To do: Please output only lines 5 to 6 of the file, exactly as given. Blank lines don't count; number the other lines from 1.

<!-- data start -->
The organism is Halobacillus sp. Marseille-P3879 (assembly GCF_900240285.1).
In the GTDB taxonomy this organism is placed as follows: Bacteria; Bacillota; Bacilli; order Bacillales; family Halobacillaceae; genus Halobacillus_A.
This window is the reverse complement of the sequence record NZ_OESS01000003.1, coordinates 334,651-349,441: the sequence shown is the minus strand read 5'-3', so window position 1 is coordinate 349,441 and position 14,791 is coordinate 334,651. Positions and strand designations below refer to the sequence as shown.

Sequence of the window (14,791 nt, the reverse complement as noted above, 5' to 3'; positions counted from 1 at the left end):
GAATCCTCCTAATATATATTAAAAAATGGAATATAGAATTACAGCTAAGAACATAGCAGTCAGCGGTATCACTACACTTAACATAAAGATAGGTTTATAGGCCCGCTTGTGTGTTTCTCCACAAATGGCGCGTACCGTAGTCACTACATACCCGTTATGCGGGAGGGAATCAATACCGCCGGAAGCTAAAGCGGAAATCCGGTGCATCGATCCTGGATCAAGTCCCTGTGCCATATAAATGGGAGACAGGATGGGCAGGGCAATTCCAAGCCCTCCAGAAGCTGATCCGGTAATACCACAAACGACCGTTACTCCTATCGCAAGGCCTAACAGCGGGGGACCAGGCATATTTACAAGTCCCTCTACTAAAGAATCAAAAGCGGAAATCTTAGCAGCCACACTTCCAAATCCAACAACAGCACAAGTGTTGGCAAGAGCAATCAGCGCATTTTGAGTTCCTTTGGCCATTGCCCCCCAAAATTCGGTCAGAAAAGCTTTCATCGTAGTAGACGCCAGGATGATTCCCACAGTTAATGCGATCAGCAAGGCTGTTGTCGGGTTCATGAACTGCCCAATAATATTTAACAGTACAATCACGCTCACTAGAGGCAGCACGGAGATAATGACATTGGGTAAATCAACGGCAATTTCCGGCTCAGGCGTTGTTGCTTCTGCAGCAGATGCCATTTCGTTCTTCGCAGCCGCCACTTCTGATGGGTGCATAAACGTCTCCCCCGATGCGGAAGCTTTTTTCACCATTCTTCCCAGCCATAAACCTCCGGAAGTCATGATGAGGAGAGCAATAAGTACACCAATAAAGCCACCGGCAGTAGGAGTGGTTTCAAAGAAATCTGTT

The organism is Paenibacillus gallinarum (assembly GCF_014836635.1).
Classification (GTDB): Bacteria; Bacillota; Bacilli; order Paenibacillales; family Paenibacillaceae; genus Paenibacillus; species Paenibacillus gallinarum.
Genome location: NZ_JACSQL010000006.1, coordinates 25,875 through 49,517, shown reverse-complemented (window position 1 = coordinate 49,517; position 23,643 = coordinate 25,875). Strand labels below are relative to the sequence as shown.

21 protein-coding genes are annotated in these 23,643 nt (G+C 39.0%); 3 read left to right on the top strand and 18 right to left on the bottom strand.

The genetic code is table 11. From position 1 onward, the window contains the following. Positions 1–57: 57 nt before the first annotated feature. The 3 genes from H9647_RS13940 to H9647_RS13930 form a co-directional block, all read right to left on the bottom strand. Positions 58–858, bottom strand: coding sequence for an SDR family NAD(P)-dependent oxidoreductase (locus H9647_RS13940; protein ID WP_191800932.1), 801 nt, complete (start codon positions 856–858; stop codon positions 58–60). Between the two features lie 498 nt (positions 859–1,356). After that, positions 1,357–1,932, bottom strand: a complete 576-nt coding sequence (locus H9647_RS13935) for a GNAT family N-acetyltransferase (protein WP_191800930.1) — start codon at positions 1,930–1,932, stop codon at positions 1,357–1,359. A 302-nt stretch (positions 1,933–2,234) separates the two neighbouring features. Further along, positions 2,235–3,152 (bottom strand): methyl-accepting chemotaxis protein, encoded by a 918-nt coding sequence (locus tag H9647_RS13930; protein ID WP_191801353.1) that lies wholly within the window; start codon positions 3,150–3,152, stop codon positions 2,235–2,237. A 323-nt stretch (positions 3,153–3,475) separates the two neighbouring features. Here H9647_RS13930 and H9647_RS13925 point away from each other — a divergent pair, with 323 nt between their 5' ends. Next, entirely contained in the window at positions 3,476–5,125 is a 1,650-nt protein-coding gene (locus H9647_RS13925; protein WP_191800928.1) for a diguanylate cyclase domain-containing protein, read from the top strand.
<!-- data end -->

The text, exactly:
GAATCCTCCTAATATATATTAAAAAATGGAATATAGAATTACAGCTAAGAACATAGCAGTCAGCGGTATCACTACACTTAACATAAAGATAGGTTTATAGGCCCGCTTGTGTGTTTCTCCACAAATGGCGCGTACCGTAGTCACTACATACCCGTTATGCGGGAGGGAATCAATACCGCCGGAAGCTAAAGCGGAAATCCGGTGCATCGATCCTGGATCAAGTCCCTGTGCCATATAAATGGGAGACAGGATGGGCAGGGCAATTCCAAGCCCTCCAGAAGCTGATCCGGTAATACCACAAACGACCGTTACTCCTATCGCAAGGCCTAACAGCGGGGGACCAGGCATATTTACAAGTCCCTCTACTAAAGAATCAAAAGCGGAAATCTTAGCAGCCACACTTCCAAATCCAACAACAGCACAAGTGTTGGCAAGAGCAATCAGCGCATTTTGAGTTCCTTTGGCCATTGCCCCCCAAAATTCGGTCAGAAAAGCTTTCATCGTAGTAGACGCCAGGATGATTCCCACAGTTAATGCGATCAGCAAGGCTGTTGTCGGGTTCATGAACTGCCCAATAATATTTAACAGTACAATCACGCTCACTAGAGGCAGCACGGAGATAATGACATTGGGTAAATCAACGGCAATTTCCGGCTCAGGCGTTGTTGCTTCTGCAGCAGATGCCATTTCGTTCTTCGCAGCCGCCACTTCTGATGGGTGCATAAACGTCTCCCCCGATGCGGAAGCTTTTTTCACCATTCTTCCCAGCCATAAACCTCCGGAAGTCATGATGAGGAGAGCAATAAGTACACCAATAAAGCCACCGGCAGTAGGAGTGGTTTCAAAGAAATCTGTT

The organism is Paenibacillus gallinarum (assembly GCF_014836635.1).